The two youngest representatives, accompanied by the Council’s notary, went forward in search of the abbot, who greeted the town and gave his right arm to the mayor to lead him towards the church. When they reached the atrium, the canons and the members of the municipal committee paired up and all advanced towards the main altar. In the old ceremony, the candles were distributed and the procession went out to the cloisters, the candle was given as an offering and received as a forum. Nowadays, the handing over takes place in the middle of the procession and in the centre of the courtyard.

The mayor took the lead with his show of devotion to San Isidoro and handed over the candle as a voluntary offering. The canonical spokesman replied to him about this voluntary offering, since everyone knows that the candle is received as an “obligatory forum” and threats, expletives and invocations to the Saint were uttered.

In the old ceremony, the candles were handed out and the procession went out to the cloisters, the candle was given as an offer and received as a forum

After this tense moment, the mass continued with the music of the choir and at the end the Cabezadas were performed. Everything is reduced to the farewell bows, with the bodies bent at 90 degrees angles. Bows of both councils, the ecclesiastical and the civil, placed facing each other and side by side. This ceremony was repeated three times as the municipal committee from the Town Hall crossed the square and the Abbot and the Council advanced towards the chains in the atrium. Prior to the execution of each bow, the town representative struck the ground with his baton; the Councillorship stopped, turned and bowed and showed “the visible head” to the canonical community, who made the gesture by exaggerating it and always with greater visibility.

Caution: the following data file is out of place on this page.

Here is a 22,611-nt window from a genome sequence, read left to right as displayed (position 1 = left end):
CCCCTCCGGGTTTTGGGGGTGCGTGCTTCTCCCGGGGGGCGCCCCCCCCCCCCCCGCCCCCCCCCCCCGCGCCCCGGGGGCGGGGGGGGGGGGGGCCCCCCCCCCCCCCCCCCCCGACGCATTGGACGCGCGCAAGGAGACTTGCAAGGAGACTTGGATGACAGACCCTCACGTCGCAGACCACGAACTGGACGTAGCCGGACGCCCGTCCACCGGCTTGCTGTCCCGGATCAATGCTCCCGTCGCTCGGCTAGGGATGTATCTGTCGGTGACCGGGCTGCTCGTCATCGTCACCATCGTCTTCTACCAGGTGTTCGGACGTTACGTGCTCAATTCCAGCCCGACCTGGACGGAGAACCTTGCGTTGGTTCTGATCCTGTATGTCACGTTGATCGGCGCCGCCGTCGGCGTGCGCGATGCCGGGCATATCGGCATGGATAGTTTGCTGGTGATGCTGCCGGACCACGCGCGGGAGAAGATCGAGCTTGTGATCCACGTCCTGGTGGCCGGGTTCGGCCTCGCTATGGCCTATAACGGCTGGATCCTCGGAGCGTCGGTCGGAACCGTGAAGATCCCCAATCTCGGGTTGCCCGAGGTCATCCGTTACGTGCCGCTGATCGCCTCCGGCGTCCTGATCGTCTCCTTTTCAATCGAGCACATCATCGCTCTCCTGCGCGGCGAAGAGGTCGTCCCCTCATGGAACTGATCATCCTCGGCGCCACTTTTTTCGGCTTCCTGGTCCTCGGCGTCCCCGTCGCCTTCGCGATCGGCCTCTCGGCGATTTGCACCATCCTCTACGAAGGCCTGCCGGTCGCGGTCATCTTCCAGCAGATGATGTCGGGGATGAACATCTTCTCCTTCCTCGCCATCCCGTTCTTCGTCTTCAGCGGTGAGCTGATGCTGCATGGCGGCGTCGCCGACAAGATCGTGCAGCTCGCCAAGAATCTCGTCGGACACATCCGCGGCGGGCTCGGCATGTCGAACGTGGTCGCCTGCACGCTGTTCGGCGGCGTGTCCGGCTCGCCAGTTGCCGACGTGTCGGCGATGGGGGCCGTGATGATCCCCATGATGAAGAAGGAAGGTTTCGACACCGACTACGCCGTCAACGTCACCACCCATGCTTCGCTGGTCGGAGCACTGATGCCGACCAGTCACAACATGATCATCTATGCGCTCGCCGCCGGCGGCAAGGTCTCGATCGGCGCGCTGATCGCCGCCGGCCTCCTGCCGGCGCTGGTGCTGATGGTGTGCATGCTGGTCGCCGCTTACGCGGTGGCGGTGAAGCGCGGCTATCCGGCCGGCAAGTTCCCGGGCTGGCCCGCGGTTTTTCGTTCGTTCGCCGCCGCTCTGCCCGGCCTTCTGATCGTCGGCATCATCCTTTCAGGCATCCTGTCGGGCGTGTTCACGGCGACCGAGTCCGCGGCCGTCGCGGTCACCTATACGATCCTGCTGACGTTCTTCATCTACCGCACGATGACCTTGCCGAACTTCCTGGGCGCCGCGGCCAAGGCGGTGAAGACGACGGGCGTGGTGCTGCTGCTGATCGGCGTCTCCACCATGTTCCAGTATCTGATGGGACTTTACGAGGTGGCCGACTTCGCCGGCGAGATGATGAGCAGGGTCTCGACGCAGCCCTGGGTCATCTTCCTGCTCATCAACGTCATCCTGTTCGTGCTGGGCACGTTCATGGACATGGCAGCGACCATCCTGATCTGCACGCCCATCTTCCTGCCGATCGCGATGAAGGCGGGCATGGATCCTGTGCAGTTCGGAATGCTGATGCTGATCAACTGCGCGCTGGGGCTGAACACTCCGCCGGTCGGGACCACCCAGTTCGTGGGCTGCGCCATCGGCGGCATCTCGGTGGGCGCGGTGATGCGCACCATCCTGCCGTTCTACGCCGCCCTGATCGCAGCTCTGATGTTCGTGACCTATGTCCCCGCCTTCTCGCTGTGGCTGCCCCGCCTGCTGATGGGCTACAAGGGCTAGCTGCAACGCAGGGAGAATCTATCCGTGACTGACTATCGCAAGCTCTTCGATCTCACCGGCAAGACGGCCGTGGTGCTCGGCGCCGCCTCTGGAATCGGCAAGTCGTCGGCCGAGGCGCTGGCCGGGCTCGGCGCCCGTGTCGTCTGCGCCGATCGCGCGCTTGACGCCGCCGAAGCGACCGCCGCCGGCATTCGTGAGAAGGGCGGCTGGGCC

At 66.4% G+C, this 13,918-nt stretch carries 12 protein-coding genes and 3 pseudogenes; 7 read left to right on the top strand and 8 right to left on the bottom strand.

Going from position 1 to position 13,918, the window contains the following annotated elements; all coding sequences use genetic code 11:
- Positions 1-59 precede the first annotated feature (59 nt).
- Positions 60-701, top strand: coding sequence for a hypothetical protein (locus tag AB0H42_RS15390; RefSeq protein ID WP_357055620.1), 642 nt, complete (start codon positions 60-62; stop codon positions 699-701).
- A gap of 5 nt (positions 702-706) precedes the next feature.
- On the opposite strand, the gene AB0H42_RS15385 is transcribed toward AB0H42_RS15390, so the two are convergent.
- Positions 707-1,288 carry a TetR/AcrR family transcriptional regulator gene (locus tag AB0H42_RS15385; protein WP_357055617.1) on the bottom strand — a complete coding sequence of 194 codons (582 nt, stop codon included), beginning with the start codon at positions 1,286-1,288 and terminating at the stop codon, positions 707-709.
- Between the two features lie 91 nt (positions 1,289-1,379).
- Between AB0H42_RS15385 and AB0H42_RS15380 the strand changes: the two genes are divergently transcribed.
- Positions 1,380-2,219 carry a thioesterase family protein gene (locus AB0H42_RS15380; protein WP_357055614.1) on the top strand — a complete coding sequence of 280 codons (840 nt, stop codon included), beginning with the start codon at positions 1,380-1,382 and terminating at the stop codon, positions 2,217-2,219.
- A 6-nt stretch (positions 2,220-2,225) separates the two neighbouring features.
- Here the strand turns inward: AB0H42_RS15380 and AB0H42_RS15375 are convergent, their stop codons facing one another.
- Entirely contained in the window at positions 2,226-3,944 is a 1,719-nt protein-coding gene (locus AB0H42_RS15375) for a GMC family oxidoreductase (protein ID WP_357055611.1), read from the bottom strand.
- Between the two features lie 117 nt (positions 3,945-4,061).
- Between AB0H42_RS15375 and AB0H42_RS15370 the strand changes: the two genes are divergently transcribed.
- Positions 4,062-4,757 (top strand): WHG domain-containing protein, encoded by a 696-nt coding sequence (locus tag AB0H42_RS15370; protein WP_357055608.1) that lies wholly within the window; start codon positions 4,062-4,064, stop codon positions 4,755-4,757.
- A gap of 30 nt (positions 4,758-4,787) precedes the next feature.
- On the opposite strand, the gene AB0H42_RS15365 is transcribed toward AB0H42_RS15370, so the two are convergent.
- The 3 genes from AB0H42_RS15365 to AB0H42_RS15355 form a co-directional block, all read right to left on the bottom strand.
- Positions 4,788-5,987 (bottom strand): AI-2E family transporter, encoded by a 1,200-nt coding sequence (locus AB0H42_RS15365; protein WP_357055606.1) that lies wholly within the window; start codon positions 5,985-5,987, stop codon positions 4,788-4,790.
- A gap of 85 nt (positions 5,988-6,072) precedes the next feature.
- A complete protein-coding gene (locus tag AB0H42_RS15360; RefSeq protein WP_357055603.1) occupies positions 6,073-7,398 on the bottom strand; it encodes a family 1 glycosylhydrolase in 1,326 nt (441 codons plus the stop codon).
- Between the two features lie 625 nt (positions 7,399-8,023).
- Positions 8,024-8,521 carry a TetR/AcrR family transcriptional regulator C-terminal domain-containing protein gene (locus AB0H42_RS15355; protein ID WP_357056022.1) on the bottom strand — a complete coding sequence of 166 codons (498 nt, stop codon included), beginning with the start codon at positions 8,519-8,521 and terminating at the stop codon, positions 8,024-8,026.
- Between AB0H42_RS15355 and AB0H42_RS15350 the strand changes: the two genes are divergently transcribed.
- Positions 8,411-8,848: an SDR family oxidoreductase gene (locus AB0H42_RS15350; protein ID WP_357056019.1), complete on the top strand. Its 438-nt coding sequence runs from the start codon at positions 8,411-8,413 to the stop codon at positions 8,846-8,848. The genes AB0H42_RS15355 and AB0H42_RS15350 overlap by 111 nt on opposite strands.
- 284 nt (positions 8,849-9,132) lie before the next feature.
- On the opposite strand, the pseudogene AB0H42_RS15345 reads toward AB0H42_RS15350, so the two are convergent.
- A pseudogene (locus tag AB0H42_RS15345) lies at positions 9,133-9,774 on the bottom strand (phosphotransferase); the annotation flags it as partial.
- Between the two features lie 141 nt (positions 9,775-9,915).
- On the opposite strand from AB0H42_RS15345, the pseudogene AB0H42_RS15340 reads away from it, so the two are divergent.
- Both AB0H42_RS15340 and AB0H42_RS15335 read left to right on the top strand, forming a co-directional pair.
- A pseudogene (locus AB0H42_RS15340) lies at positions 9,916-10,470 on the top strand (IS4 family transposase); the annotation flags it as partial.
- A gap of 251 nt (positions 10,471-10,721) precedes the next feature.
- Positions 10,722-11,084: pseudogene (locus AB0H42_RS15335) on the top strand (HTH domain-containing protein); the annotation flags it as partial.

As a climax to the ceremony, the Abbot advanced alone and stood upright balancing on his left foot, while stretching out his right foot in the air, a gesture that is interpreted as an unrealistic desire to follow the town representatives. At this moment the people of León cheered and commented.


Every last Sunday in April, León revives the tradition in gratitude for this and other miracles that happened later. The town representatives voluntarily go to the Real Colegiata de San Isidoro Church every year to offer a votive candle and two wax axes; once in the cloisters, the Town Council accepts the gift, but makes it clear that it is a mandatory forum. Because of this disagreement over the nature of the offering, the representatives of the two institutions engage in a dialectical battle and publicly displaye their oratorical skills. In the end, there is a draw, and the discussion is postponed until the following year..

The celebration of this traditional commemoration is known by the name of Las Cabezadas, after the three bows that the town representatives make with an exaggerated bow when they say goodbye to the Town Council, or also by the lesser known name “Foro u Oferta”.